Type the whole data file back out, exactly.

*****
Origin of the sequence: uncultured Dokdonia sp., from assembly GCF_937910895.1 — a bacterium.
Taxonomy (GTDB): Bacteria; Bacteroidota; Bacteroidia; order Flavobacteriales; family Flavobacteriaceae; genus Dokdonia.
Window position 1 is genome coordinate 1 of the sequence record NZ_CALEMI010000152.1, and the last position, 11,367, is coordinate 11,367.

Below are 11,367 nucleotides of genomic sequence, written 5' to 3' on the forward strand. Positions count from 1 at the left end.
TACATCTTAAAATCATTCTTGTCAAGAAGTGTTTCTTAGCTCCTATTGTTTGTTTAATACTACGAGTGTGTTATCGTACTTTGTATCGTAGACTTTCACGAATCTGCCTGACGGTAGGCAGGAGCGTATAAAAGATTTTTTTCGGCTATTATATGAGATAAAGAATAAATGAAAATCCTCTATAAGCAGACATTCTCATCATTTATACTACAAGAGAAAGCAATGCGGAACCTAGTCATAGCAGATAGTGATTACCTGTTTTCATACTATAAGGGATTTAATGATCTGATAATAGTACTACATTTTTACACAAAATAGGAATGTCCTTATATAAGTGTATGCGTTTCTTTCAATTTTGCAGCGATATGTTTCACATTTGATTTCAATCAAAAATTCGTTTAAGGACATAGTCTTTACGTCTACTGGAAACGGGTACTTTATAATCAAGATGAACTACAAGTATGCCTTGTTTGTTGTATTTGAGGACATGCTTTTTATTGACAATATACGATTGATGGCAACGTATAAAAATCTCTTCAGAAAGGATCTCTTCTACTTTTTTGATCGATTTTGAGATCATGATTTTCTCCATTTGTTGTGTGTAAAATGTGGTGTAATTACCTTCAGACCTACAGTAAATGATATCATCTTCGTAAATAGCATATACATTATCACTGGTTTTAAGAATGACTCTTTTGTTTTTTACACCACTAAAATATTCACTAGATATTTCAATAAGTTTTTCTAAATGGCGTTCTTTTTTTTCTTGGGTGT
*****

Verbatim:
Origin of the sequence: uncultured Dokdonia sp., from assembly GCF_937910895.1 — a bacterium.
Taxonomy (GTDB): Bacteria; Bacteroidota; Bacteroidia; order Flavobacteriales; family Flavobacteriaceae; genus Dokdonia.
Window position 1 is genome coordinate 1 of the sequence record NZ_CALEMI010000152.1, and the last position, 11,367, is coordinate 11,367.

Below are 11,367 nucleotides of genomic sequence, written 5' to 3' on the forward strand. Positions count from 1 at the left end.
TACATCTTAAAATCATTCTTGTCAAGAAGTGTTTCTTAGCTCCTATTGTTTGTTTAATACTACGAGTGTGTTATCGTACTTTGTATCGTAGACTTTCACGAATCTGCCTGACGGTAGGCAGGAGCGTATAAAAGATTTTTTTCGGCTATTATATGAGATAAAGAATAAATGAAAATCCTCTATAAGCAGACATTCTCATCATTTATACTACAAGAGAAAGCAATGCGGAACCTAGTCATAGCAGATAGTGATTACCTGTTTTCATACTATAAGGGATTTAATGATCTGATAATAGTACTACATTTTTACACAAAATAGGAATGTCCTTATATAAGTGTATGCGTTTCTTTCAATTTTGCAGCGATATGTTTCACATTTGATTTCAATCAAAAATTCGTTTAAGGACATAGTCTTTACGTCTACTGGAAACGGGTACTTTATAATCAAGATGAACTACAAGTATGCCTTGTTTGTTGTATTTGAGGACATGCTTTTTATTGACAATATACGATTGATGGCAACGTATAAAAATCTCTTCAGAAAGGATCTCTTCTACTTTTTTGATCGATTTTGAGATCATGATTTTCTCCATTTGTTGTGTGTAAAATGTGGTGTAATTACCTTCAGACCTACAGTAAATGATATCATCTTCGTAAATAGCATATACATTATCACTGGTTTTAAGAATGACTCTTTTGTTTTTTACACCACTAAAATATTCACTAGATATTTCAATAAGTTTTTCTAAATGGCGTTCTTTTTTTTCTTGGGTGT